Jesus Appears to the Disciples

John 20:19-31

On the evening of that first day of the week, when the disciples were together, with the doors locked for fear of the Jewish leaders, Jesus came and stood among them and said, “Peace be with you!” 20 After he said this, he showed them his hands and side. The disciples were overjoyed when they saw the Lord.

21 Again Jesus said, “Peace be with you! As the Father has sent me, I am sending you.” 22 And with that he breathed on them and said, “Receive the Holy Spirit. 23 If you forgive anyone’s sins, their sins are forgiven; if you do not forgive them, they are not forgiven.” 

24 Now Thomas (also known as Didymus), one of the Twelve, was not with the disciples when Jesus came. 25 So the other disciples told him, “We have seen the Lord!”

But he said to them, “Unless I see the nail marks in his hands and put my finger where the nails were, and put my hand into his side, I will not believe.”

26 A week later his disciples were in the house again, and Thomas was with them. Though the doors were locked, Jesus came and stood among them and said, “Peace be with you!” 27 Then he said to Thomas, “Put your finger here; see my hands. Reach out your hand and put it into my side. Stop doubting and believe.”

28 Thomas said to him, “My Lord and my God!”

29 Then Jesus told him, “Because you have seen me, you have believed; blessed are those who have not seen and yet have believed.” 30 Jesus performed many other signs in the presence of his disciples, which are not recorded in this book. 31 But these are written that you may believe that Jesus is the Messiah, the Son of God, and that by believing you may have life in his name.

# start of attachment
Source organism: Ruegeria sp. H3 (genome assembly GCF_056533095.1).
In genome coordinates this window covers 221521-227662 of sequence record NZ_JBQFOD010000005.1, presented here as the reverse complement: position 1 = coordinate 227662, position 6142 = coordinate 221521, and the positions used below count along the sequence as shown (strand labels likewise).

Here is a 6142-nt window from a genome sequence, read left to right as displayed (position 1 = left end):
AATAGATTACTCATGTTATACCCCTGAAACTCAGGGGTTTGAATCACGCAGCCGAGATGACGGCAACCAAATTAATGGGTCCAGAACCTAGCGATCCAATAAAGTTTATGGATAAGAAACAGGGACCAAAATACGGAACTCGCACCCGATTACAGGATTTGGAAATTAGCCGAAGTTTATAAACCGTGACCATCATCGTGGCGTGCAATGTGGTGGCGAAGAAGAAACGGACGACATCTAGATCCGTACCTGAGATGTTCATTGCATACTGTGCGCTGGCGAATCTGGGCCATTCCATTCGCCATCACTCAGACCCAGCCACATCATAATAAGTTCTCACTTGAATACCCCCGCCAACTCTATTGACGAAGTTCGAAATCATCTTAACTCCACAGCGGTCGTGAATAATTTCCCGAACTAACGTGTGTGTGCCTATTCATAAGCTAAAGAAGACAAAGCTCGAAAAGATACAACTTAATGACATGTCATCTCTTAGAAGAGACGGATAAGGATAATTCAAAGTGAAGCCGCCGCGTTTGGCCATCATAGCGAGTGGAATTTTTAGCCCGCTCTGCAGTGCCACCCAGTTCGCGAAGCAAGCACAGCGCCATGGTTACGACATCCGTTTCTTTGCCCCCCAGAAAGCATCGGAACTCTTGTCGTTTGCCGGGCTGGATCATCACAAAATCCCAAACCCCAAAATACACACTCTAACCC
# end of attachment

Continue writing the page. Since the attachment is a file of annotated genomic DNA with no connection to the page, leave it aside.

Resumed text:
Jesus Appears to the Disciples 

Jesus’ encounter with the fearful, guilt-ridden disciples is a model of what should happen every time we gather together in Jesus’ name to worship God. Jesus comes into our midst and speaks to us by his Word, and then applies the gospel of peace to our souls and breathes his Spirit upon us, commissioning us to go forth as servants of the gospel.

The authority Jesus gave the apostles to pronounce the forgiveness of sins is extended through the church by the preaching of the gospel. Where can we go, with certainty, for the assurance of pardon? Not to the works of our hands, nor to the idols of our hearts. Only by believing the gospel of God’s grace can we expect to hear Jesus say to us, “Peace be with you.”

John wrote his Gospel, choosing from a large body of material from the life of Jesus. This editorial note should remind us that the Bible is not an exhaustive account of all things, but a sufficient account of necessary things—the things that reveal Jesus to be the Son of God, the Savior of all who trust him.

*These devos are taken from Crossway's, ESV Gospel Transformation Bible.